Analysts: Don’t expect big changes
One of the many issues the Texas State Legislature will be considering during the session that kicked off yesterday will be the death penalty.
A number of reform bills will be considered, one of which would create an innocence commission. Analyst Bill Miller explained to KTRH why reform is being discussed.
“There have been some cases lately that have raised the ire of advocates for change and I think made a stronger case for change,” Miller said.
Pro-death penalty activist Dudley Sharp told KTRH there's no need for an innocence commission.
“Overwhelmingly these cases are discovered during the appellate process. We already have an innocence commission. It’s called the appellate process and judicial review,” Sharp explained.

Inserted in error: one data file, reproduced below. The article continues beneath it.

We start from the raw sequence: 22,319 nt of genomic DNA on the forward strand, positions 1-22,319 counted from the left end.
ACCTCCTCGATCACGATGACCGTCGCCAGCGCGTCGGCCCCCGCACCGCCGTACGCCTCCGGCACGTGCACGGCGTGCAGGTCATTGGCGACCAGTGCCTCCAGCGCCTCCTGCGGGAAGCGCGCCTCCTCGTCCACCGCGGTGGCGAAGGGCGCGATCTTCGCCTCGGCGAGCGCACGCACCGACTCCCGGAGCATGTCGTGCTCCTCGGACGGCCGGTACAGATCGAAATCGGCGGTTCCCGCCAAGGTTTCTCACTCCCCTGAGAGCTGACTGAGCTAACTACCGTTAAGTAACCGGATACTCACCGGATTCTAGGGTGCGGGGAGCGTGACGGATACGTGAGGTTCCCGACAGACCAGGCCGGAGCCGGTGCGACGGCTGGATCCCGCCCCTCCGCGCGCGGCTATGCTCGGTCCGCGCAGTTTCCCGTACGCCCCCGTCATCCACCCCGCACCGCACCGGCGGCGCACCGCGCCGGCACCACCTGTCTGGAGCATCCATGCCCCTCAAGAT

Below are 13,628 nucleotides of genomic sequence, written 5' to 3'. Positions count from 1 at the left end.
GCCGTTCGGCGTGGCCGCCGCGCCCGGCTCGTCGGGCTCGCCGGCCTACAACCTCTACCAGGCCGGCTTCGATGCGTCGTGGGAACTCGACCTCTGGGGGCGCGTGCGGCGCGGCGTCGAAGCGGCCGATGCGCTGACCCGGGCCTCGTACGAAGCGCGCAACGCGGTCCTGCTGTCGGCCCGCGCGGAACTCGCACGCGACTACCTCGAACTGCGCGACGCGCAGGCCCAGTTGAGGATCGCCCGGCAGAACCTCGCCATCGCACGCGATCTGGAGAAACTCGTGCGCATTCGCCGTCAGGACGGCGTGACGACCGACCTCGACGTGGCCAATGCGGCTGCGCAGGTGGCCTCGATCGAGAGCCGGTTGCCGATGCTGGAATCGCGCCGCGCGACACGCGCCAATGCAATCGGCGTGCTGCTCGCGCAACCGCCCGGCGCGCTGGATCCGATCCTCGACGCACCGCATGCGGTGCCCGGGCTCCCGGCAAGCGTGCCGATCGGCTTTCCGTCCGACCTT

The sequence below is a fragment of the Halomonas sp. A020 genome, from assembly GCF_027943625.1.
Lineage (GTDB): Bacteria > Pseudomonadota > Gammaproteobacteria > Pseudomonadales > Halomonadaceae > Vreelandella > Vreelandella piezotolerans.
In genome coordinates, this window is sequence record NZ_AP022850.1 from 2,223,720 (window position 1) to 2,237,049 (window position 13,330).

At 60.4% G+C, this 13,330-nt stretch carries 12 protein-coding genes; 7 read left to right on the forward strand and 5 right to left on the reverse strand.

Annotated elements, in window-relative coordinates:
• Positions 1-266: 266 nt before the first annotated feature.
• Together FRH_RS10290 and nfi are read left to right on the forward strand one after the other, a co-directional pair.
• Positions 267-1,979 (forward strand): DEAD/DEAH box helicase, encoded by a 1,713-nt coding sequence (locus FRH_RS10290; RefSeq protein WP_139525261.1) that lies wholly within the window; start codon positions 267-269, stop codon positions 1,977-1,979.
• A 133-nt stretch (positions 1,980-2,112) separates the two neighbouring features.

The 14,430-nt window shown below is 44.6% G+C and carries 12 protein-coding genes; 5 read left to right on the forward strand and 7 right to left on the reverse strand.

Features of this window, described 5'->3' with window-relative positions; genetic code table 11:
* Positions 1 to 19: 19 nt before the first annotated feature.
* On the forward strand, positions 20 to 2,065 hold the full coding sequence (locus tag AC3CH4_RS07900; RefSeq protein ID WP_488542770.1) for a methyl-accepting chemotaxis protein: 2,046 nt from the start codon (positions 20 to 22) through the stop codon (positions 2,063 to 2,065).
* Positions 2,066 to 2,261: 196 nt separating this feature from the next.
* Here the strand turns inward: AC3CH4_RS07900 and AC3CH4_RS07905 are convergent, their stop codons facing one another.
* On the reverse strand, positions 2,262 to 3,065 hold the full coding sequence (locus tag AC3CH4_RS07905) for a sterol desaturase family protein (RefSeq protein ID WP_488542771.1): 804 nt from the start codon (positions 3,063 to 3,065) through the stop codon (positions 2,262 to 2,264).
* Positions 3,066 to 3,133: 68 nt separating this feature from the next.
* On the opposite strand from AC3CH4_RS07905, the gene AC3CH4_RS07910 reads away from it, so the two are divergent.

But Jeff Blackburn of the Innocence Project of Texas says minor changes aren't what he's looking for.
“We don’t even need to have a death penalty here. It’s stupid. It’s barbaric. It’s backward. Better states than us have already decided it’s a bad idea. I think nationally we are going to see more states joining the process of abandoning the death penalty,” Blackburn explained.
But Miller says that Blackburn and his supporters aren't going to get what they want.
“It’s a conservative legislature. We’re a strong death penalty state. I’d say it’s a big of a long shot. It will be hard to get it done. That’s not to say that it can’t be done,” Miller said.
A recent poll done by the Texas Tribune found that 73 percent either somewhat or strongly supported the death penalty here in Texas the way it is.
Hear the podcast with Matt Patrick and Houston's Morning News as he talks with Blackburn and Sharp: